The Justice Department spokesperson said the agency is reviewing the complaint. The NSA did not immediately respond a request for comment about the suit.
The suit alleges that the government has been tapping into cables that are part of the Internet's infrastructure, a practice often called "Upstream" collection, which violates the First and Fourth Amendments, according to a blog post from Wikimedia.
Such programs have been targeted in other lawsuits, including the long-running Jewel v. NSA case, which was originally based on documents from a AT&T technician in San Francisco. Some cases about government surveillance have either been thrown out or stalled after failing to prove they were specifically targeted by the government surveillance programs.
But that may be less of an issue for Wikimedia, which has based its case largely on information disclosed by NSA contractor Edward Snowden. Some Snowden documents appeared to show that the government is tapping into cables that connect the United States to the rest of the online world. One government slide disclosed by Snowden suggested that Wikipedia and its users were targeted as part of government surveillance programs, the lawsuit alleges.
However, there may be other legal hurdles. Last month, Jewel v. NSA hit a significant roadblock when a federal judge sided with the government's state secret defense -- ruling that the plaintiffs could not win their challenge over NSA tapping of the Internet backbone without disclosing information that would harm national security.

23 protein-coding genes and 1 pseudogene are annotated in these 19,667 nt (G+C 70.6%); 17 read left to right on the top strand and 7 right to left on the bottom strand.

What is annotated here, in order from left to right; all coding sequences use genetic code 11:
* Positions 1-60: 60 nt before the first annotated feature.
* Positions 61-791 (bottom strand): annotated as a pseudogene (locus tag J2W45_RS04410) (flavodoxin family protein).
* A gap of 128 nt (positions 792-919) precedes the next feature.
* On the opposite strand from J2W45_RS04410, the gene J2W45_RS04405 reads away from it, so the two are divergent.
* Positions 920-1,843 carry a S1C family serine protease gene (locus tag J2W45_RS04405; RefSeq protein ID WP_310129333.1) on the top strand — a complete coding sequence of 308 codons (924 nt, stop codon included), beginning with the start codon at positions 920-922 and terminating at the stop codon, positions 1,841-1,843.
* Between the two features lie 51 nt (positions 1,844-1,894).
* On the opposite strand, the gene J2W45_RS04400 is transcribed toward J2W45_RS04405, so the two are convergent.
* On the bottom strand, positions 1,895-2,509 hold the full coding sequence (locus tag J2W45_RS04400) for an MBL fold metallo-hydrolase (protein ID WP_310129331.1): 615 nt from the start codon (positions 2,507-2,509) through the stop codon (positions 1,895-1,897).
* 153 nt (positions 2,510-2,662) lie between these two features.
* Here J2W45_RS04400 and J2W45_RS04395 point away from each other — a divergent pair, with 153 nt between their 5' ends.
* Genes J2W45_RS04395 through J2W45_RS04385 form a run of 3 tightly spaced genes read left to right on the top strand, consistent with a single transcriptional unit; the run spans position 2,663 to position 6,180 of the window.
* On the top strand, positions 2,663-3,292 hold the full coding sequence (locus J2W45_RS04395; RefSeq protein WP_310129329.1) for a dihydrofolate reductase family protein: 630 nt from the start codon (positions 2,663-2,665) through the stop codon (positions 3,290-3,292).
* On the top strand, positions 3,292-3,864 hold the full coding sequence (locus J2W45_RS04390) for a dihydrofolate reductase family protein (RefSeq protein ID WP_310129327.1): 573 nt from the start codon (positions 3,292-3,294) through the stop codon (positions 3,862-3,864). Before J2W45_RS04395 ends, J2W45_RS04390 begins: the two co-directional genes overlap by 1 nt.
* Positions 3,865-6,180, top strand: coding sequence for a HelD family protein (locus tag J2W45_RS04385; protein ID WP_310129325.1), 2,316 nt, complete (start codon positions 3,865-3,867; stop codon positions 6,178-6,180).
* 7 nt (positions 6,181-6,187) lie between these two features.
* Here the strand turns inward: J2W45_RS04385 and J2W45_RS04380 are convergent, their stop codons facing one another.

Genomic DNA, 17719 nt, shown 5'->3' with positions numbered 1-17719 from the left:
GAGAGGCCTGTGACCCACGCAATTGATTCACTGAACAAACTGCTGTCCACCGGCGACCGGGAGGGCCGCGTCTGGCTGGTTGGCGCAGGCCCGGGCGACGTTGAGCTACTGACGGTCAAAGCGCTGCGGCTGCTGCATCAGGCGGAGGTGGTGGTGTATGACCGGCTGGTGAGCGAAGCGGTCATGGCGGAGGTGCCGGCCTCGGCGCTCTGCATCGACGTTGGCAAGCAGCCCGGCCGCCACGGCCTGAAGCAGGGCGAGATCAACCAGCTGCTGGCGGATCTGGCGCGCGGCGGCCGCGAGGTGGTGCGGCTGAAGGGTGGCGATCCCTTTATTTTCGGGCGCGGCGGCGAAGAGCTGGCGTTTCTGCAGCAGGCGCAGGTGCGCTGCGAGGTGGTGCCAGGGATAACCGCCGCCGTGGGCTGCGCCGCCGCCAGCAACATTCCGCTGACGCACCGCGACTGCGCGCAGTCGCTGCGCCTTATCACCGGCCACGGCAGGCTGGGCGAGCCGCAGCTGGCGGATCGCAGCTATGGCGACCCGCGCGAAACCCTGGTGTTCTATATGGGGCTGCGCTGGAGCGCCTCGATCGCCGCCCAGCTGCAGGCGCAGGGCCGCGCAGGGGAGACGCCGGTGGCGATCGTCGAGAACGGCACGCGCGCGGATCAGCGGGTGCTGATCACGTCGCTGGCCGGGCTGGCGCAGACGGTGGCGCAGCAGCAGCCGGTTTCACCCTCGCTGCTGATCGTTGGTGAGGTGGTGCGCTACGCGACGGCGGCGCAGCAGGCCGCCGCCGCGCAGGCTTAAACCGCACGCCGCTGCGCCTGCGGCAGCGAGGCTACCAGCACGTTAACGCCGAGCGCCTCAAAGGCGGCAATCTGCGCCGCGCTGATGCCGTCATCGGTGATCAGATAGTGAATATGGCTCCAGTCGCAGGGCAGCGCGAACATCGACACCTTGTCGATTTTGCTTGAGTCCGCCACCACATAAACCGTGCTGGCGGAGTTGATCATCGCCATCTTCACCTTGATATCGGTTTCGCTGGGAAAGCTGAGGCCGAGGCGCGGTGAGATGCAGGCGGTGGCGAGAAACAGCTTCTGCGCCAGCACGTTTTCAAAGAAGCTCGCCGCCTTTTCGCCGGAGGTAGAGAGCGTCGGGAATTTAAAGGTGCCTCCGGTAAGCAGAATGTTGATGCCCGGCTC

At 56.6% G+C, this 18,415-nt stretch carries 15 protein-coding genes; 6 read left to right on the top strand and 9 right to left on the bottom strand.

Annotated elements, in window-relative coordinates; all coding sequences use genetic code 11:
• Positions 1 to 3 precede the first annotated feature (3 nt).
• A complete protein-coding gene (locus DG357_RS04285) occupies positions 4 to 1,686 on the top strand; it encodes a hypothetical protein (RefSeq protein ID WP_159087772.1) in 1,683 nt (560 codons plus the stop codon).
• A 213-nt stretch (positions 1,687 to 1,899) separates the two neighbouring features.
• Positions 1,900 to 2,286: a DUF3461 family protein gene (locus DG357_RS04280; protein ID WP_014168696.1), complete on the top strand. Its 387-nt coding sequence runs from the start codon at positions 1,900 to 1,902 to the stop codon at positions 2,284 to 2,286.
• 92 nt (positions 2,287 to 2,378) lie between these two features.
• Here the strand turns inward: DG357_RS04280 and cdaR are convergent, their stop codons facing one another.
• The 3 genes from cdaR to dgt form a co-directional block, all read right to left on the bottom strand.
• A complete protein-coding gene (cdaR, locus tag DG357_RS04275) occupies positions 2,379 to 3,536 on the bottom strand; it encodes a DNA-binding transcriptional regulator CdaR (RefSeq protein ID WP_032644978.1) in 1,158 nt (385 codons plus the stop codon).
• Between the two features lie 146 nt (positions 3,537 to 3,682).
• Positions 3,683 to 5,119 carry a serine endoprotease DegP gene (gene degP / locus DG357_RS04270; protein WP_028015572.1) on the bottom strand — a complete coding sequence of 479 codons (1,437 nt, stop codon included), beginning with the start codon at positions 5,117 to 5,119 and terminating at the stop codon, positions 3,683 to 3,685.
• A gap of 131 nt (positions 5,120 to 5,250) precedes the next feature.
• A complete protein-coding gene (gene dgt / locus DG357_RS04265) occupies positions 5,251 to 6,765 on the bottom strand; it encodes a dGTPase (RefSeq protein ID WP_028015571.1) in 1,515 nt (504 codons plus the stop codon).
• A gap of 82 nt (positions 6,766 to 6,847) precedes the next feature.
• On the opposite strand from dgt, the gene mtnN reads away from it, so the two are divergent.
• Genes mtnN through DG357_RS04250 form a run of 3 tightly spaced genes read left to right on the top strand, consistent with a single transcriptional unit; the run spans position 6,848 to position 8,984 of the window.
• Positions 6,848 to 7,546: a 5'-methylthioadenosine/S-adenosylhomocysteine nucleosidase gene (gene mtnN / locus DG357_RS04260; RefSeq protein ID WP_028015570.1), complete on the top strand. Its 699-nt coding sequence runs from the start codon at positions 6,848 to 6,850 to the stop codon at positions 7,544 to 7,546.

The type and amount of data collected as part of these programs are unclear. But the data could reveal details about people's browsing history, scaring some from using the Internet freely, privacy advocates have argued.
“By tapping the backbone of the internet, the NSA is straining the backbone of democracy,” Wikimedia Foundation executive director Lila Tretikov said in a blog post about the suit. “Wikipedia is founded on the freedoms of expression, inquiry, and information. By violating our users’ privacy, the NSA is threatening the intellectual freedom that is central to people’s ability to create and understand knowledge.”
The American Civil Liberties Union is representing plaintiffs in Wikimedia v. NSA, a group that includes Human Rights Watch, Amnesty International USA, Global Fund for Women, and The Nation Magazine among others.
Update: This post has been updated with a response from the Justice Department.
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